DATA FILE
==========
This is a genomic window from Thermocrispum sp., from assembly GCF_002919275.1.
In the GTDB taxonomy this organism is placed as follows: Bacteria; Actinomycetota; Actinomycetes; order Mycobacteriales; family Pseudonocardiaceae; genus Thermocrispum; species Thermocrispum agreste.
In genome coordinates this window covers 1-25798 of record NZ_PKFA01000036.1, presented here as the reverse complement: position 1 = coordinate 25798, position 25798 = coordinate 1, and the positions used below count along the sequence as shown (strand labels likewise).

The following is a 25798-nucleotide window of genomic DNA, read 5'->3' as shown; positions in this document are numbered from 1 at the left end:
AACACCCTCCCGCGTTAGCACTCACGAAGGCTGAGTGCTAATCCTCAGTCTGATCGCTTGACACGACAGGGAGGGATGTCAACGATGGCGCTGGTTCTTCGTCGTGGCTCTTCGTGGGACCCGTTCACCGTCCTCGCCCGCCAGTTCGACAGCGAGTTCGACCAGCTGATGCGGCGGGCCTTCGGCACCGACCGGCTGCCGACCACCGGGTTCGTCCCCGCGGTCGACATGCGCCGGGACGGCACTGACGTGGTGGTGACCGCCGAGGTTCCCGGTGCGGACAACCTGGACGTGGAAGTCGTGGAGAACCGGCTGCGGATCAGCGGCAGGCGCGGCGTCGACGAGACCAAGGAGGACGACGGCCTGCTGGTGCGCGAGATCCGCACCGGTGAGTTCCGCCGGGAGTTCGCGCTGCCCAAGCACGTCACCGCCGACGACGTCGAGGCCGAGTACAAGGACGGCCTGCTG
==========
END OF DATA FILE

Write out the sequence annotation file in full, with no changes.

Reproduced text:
This is a genomic window from Thermocrispum sp., from assembly GCF_002919275.1.
In the GTDB taxonomy this organism is placed as follows: Bacteria; Actinomycetota; Actinomycetes; order Mycobacteriales; family Pseudonocardiaceae; genus Thermocrispum; species Thermocrispum agreste.
In genome coordinates this window covers 1-25798 of record NZ_PKFA01000036.1, presented here as the reverse complement: position 1 = coordinate 25798, position 25798 = coordinate 1, and the positions used below count along the sequence as shown (strand labels likewise).

The following is a 25798-nucleotide window of genomic DNA, read 5'->3' as shown; positions in this document are numbered from 1 at the left end:
AACACCCTCCCGCGTTAGCACTCACGAAGGCTGAGTGCTAATCCTCAGTCTGATCGCTTGACACGACAGGGAGGGATGTCAACGATGGCGCTGGTTCTTCGTCGTGGCTCTTCGTGGGACCCGTTCACCGTCCTCGCCCGCCAGTTCGACAGCGAGTTCGACCAGCTGATGCGGCGGGCCTTCGGCACCGACCGGCTGCCGACCACCGGGTTCGTCCCCGCGGTCGACATGCGCCGGGACGGCACTGACGTGGTGGTGACCGCCGAGGTTCCCGGTGCGGACAACCTGGACGTGGAAGTCGTGGAGAACCGGCTGCGGATCAGCGGCAGGCGCGGCGTCGACGAGACCAAGGAGGACGACGGCCTGCTGGTGCGCGAGATCCGCACCGGTGAGTTCCGCCGGGAGTTCGCGCTGCCCAAGCACGTCACCGCCGACGACGTCGAGGCCGAGTACAAGGACGGCCTGCTG